Two castles stand at the border, the one on the left is in Estonia, the other one in Russia, Source: Depositphotos

Estonia bans entry of Russians holding Estonian-issued visas

Estonia bans entry of Russians holding Estonian-issued visas

The country now joins Finland in urging the EU to stop the issuing of Schengen visas to Russian citizens

Estonia is about to become the first country, which will effectively ban the entry of Russian citizens to its territory after its government announced earlier today that it has approved a restriction to that effect to go into force from 18 August. The decision, however, comes with an important caveat that only Russian citizens holding Estonian-issued Schengen visas will not be allowed to enter the country.

This still means that Russian travellers with visas issued from other EU countries will be able to enter and transit the territory of the Baltic state. On that account, however, the Estonian government has joined their Finnish counterparts in calling on the EU to take up a unified position and adopt a wholesale sanction on tourism to the Schengen area from Russia.

We have seen an enormous rise in the number of Russian citizens coming into or passing through Estonia,” said Minister of Foreign Affairs Urmas Reinsalu, in a government press release. “The possibility they have to visit Estonia, or other parts of Europe via Estonia, en masse is not in line with the principles of the sanctions we have imposed. In implementing them, Estonia sought to restrict the ability of the aggressor state to carry on with ordinary international life at the levels of both the state and its citizens.”

Minster Reinsalu added that Estonia will also cease issuing to citizens of the aggressor state exceptional visas for working, studying and doing business in the country.

There are some exceptions to the ban, though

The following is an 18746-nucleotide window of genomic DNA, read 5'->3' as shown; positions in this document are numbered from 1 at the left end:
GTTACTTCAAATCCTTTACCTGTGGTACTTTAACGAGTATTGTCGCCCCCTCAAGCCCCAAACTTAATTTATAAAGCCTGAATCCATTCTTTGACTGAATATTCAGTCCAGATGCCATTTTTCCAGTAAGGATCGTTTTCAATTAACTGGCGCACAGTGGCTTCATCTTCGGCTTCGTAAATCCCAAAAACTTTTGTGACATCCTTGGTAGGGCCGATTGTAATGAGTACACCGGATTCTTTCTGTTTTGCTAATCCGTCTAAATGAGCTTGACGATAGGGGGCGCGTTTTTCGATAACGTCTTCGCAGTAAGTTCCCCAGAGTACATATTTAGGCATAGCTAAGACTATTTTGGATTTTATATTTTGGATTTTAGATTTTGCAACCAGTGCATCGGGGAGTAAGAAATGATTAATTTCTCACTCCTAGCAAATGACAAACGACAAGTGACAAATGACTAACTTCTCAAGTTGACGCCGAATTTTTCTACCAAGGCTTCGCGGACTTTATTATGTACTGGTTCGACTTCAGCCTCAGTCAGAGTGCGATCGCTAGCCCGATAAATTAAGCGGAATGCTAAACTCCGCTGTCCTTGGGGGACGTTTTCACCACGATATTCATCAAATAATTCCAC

The restrictions, however, will not affect Russian citizens whose homeland is Estonia or who are permanent residents of the country. Likewise, a special provision will be made for those Russian students studying in the Baltic country who have not managed to complete their studies yet.

The other exceptions to the rule include:

  • Russian embassy employees and their family members working in Estonia;
  • Employees directly involved in the transportation of goods and passengers;
  • Those who have the right to freedom of movement under EU law;
  • People visiting close relatives;
  • People entering for humanitarian reasons.

The Baltic countries, together with Finland, are turning into the most prominent advocates for putting a clamp on the flow of Russian tourism to the European Union. A big part of the reason for this is the fact that after flights between the EU and Russia were cancelled in the wake of the military invasion in Ukraine, Russian travellers simply turned to overland border crossings as their only remaining way to go on a European vacation.

Finland and the Baltic countries are the only EU countries bordering Russia and Belarus (though Poland also borders the Russian exclave of Kaliningrad) and have thus become transit points for Europe-bound Russian tourism.



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